Small businesses in shared premises face missing out on £617m emergency government grants

small business owner

Thousands of small companies will be unable to secure emergency government grants meant to help them survive lockdown because the government has allocated too little money, according to local authorities and business groups.

The government in early May offered £617m for businesses that missed out on an earlier scheme for those registered for business rates. The grants of up to £10,000 will be distributed by councils to companies in shared workspaces, market traders, charity shops and bed and breakfasts.

But the funding is insufficient to meet the needs of all those who are eligible, forcing hard-pressed councils to decide who should benefit. Many tech companies and boutiques operate from shared premises, where business rates are often included in the rent.

Craig Cheney, deputy mayor of Bristol, said the city had at least 1,700 businesses in shared workspaces but only £3.5m to allocate. “To give them all £10,000 we would need £17m. We have got 400 market traders and we estimate 110 B&Bs. It is going to be hard to administer,” he said.

Bristol has 21,000 businesses with less than 50 employees and only 7,000 have received financial support so far.

The Labour-run council is opening applications on Monday for two weeks but has yet to determine on what basis to allocate money.

All companies that are registered for business rates — even if they are exempt because of small premises — are already eligible for a £10,000 or £25,000 grant depending on their size or sector. This comes from a separate £12.3bn pot.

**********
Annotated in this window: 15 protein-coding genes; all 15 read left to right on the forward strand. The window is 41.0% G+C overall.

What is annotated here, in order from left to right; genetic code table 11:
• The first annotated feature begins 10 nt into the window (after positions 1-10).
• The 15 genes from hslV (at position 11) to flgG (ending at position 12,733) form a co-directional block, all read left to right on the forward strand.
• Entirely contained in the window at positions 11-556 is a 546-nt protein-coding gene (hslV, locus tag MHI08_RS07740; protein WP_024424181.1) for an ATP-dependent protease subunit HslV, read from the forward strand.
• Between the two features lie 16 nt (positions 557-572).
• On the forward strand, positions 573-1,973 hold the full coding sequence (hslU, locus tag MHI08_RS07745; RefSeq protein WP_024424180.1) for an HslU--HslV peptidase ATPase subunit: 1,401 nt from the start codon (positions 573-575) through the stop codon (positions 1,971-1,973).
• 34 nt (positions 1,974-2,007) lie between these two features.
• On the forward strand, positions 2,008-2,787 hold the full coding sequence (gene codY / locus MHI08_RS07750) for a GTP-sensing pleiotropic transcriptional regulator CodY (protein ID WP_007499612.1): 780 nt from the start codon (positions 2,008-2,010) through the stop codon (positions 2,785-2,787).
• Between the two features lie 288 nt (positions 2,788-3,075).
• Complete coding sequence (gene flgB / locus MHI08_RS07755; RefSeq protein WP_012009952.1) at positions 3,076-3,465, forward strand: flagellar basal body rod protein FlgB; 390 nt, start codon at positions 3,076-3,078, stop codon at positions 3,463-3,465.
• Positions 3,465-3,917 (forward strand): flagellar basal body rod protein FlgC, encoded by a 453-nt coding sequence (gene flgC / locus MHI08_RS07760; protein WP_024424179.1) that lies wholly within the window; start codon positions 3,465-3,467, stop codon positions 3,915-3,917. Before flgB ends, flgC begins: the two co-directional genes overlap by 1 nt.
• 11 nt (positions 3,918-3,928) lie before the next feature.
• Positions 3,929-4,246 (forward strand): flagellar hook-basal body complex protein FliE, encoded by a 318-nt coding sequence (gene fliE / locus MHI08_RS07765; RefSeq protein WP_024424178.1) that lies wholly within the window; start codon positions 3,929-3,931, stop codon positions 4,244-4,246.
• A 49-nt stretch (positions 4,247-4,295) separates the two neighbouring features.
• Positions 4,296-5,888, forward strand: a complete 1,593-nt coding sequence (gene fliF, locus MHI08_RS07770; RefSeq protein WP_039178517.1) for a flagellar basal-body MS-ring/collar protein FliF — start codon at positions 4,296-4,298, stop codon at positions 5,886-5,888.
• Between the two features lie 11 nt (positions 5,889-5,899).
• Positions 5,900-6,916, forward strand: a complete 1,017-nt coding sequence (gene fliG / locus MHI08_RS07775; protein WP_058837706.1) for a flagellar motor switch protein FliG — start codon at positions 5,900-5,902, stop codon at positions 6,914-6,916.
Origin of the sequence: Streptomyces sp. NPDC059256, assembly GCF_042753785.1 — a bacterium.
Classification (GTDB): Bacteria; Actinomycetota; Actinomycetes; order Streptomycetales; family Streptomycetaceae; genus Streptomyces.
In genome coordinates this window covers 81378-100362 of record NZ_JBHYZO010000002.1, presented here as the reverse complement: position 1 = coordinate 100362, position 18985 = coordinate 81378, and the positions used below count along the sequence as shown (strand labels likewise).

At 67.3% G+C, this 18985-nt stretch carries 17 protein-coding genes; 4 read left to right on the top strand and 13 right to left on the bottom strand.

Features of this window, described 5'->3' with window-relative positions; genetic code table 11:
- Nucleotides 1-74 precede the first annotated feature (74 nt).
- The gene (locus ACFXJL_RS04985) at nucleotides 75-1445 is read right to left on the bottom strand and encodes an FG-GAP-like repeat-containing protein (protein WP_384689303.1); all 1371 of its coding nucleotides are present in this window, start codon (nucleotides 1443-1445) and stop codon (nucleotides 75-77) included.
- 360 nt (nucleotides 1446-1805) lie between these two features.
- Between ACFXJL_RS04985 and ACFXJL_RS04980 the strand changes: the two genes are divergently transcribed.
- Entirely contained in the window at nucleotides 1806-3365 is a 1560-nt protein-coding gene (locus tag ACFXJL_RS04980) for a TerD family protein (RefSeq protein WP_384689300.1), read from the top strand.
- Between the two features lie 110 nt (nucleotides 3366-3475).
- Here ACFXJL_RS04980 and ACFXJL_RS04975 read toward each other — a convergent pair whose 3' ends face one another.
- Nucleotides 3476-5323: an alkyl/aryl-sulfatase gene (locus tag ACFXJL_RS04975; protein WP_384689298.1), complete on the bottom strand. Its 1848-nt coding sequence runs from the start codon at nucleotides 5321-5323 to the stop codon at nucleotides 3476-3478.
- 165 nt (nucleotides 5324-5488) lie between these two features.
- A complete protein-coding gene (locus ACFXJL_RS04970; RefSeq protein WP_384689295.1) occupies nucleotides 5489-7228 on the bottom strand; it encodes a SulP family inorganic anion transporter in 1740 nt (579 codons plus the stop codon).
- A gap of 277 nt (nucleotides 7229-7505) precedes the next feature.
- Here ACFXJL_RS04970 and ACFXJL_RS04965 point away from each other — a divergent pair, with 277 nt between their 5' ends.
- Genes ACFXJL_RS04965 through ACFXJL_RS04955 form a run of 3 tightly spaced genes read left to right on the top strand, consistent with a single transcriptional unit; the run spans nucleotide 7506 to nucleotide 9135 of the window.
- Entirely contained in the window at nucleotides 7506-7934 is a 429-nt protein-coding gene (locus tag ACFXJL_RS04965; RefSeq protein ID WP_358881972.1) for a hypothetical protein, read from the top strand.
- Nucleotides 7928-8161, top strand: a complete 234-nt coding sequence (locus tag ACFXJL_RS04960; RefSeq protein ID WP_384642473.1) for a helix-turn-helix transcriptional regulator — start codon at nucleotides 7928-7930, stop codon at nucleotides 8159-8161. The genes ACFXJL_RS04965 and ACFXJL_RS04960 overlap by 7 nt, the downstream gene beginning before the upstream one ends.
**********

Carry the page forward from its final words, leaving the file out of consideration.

The new scheme was supposed to cover those missing out.

“We are very disappointed and incredibly frustrated by the government’s approach for this scheme,” said Matt Griffith, director of policy at Business West, the chamber of commerce for Bristol, Bath, Gloucestershire and Wiltshire.

“Government has, knowingly, severely underfunded this package and overloaded it with other eligible groups — meaning it is bound to lead to thousands of businesses not getting access to support they desperately need.”

The self-employed are also excluded from the grant scheme which Mr Griffith described as unfair, as many had high fixed property costs.

“We are talking to many workspace businesses who are likely to be in lockdown for months to come, have fallen through gaps in support and are now worried they are going to go bankrupt.”

Paula Castle, a tattooist in Bristol, who paid rates as part of her rent so was ineligible for the grants initially, and has now been excluded owing to her self-employed status, said: “I should be the primary candidate for the grant fund but I can’t access any of the schemes and my savings are running out. It’s not like I have chosen to close — the government has told me to but won’t provide any help now.”

The Local Government Association said: “Councils are working to develop their own schemes but will face choices about which businesses to distribute funding to as demand is expected to be higher than the total amount available.

“If this proves to be the case, we will look to work with government to ensure more funding can be provided.”

The department for business said: “We are making an extra £617m available to local authorities to offer grants to small businesses.

“We want councils to exercise their local knowledge and discretion. That is why we have clear guidance for setting up the funds, but are allowing local authorities to determine how best to support local businesses in their area.”